California’s Existing Electric Vehicle Infrastructure Needs Work

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EV Charging “Out of Order” (UC Berkeley Report)

UC Berkeley studied the existing electric vehicle charging stations and found several problems.  Of 657 public chargers in the Bay Area, 23% were out of order, and an additional 5% were fitted with a cable that couldn’t reach a car. 

The study did not look at Tesla charging stations since not all vehicles can charge at Tesla charging stations.  The study found that six percent of the charging stations could not initiate a charge.  Seven percent of the charging stations could not initiate a payment.  One percent had broken charging cords. Nine percent had broken or inoperable digital screens.

The UC Berkley study coincides with a Plug-In America survey.  EV users’ top complaints were broken or nonfunctional chargers, chargers being too far apart, and slow charging speed.  One-third of the EV users polled said DC fast charging stations were a concern.  A similar percentage stated the lack of charging locations was an issue. More than 25 percent of those polled complained of slow charging speed. The complaint numbers dropped significantly for Tesla drivers and Tesla’s Supercharger Network.

Another study, published by J.D. Power, found that 20% of respondents showed up at a public station and did not charge up; of those, 72% said the station was out of service. 

As an LA Times article stated last week, “If I were grading the public charger industry, right now I’d issue a harsh D+.  At the parent-teacher conference, I’d say that Johnny is not living up to his potential.  Let’s hope he applies himself.”

SACCWIS Recommends Extending Retirement Dates for OTC Facilities – Again

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Los Angeles Department of Water and Power, Scattergood Generating Station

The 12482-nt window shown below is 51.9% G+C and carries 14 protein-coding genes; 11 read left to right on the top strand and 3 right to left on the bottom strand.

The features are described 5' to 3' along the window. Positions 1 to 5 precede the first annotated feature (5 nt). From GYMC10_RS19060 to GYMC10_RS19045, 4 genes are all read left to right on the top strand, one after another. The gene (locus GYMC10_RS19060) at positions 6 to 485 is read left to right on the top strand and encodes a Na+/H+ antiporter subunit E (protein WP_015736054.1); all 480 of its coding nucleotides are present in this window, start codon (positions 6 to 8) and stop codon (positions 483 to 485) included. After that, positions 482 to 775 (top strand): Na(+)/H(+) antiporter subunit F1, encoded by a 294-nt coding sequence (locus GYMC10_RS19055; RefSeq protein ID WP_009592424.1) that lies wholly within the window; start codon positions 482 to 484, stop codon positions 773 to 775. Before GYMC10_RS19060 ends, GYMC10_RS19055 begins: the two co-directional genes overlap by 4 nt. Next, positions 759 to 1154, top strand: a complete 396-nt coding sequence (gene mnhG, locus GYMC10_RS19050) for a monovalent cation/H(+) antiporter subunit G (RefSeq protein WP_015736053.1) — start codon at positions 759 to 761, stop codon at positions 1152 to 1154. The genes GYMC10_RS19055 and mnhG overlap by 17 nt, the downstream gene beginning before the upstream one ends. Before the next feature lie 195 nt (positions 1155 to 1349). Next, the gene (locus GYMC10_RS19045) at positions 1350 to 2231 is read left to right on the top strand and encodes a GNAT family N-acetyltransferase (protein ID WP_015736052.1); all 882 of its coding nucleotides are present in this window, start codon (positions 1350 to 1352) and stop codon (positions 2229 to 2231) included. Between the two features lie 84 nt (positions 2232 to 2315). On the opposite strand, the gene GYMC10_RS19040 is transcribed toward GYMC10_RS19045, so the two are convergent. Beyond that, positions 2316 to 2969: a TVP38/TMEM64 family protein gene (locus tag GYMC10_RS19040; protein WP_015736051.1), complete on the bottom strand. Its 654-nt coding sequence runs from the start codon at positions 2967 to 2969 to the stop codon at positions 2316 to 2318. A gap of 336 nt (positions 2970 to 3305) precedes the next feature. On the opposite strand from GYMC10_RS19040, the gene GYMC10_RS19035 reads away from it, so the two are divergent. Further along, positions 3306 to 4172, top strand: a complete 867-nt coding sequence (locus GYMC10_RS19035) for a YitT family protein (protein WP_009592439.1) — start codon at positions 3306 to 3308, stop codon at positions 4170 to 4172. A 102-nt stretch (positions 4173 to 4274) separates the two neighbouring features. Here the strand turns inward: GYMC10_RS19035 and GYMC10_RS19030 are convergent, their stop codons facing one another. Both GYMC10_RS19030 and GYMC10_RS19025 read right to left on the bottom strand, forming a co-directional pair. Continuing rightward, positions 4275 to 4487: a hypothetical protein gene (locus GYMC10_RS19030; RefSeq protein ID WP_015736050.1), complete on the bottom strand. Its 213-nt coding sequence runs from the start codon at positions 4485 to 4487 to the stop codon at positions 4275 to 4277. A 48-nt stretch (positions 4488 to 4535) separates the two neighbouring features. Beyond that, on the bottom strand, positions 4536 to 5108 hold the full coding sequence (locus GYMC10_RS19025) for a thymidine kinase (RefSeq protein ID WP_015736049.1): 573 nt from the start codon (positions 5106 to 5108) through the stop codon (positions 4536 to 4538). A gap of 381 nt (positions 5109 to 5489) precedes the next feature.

The Statewide Advisory Committee on Cooling Water Intake Structures (SACCWIS), which is composed of the CAISO, CCEC, and CPUC – filed a draft report to the State Water Resources Control Board (SWRCB) this week (9/20) recommending that the OTC facilities slated for retirement remain on-line for an additional 3 and 5 years. 

Specifically, the report recommends that the SWRCB allow three AES facilities, the 1,137 MW Alamitos, 1,491 MW Ormond Beach and 226 MW Huntington Beach facilities to stay online another three years, to the end of 2026. 

This would be the second three-year extension of these plants, with a combined capacity of 2,854 MW.  Originally, they were slated for closure in 2010.  SACCWIS did not propose keeping the fourth AES plant, the Redondo Beach plant, online for an additional three years.

SACCWIS also recommends keeping the Los Angeles Department of Water and Power’s (LADWP) 324 MW Scattergood units 1 and 2 online for an additional five years, moving the closure date from December 31, 2024, to the end of 2029.

To date, 16 power plants totaling nearly 18,000 megawatts (MW) in the CAISO balancing area have been shuttered or repowered with air cooling.  While the CEC has recently insisted, as has the Governor’s Office, that closing natural gas-fueled OTC units remains a goal of the state, the CPUC in its IRP and ongoing concerns about grid reliability has now, for the second time in 3 years, resulting in a call for those resources to stay online until the transition to a 100% clean grid is further along.

According to the report, the cost of keeping the natural gas-fueled plants online longer could be covered by part of the $3 billion allocated to keep existing fossil fuel power plants running in the newly created Strategic Reliability Plan (AB 205).  CDWR and the CEC are to manage this fund and contracting.

The “extensions would be responsive to concerns regarding grid reliability and would bolster the electrical power supply that is essential for the welfare of the residents of the State of California,” according to the State Advisory Committee on Cooling Water Intake Structures’ proposal. 

SACCWIS cites the updated state energy reliability analysis that concluded that more intense heat waves, wildfires, droughts, and supply chain constraints, are driving the need for the coastal power plant extensions.  It highlights the finding that there could be a 10,000 MW shortage by the summer of 2025.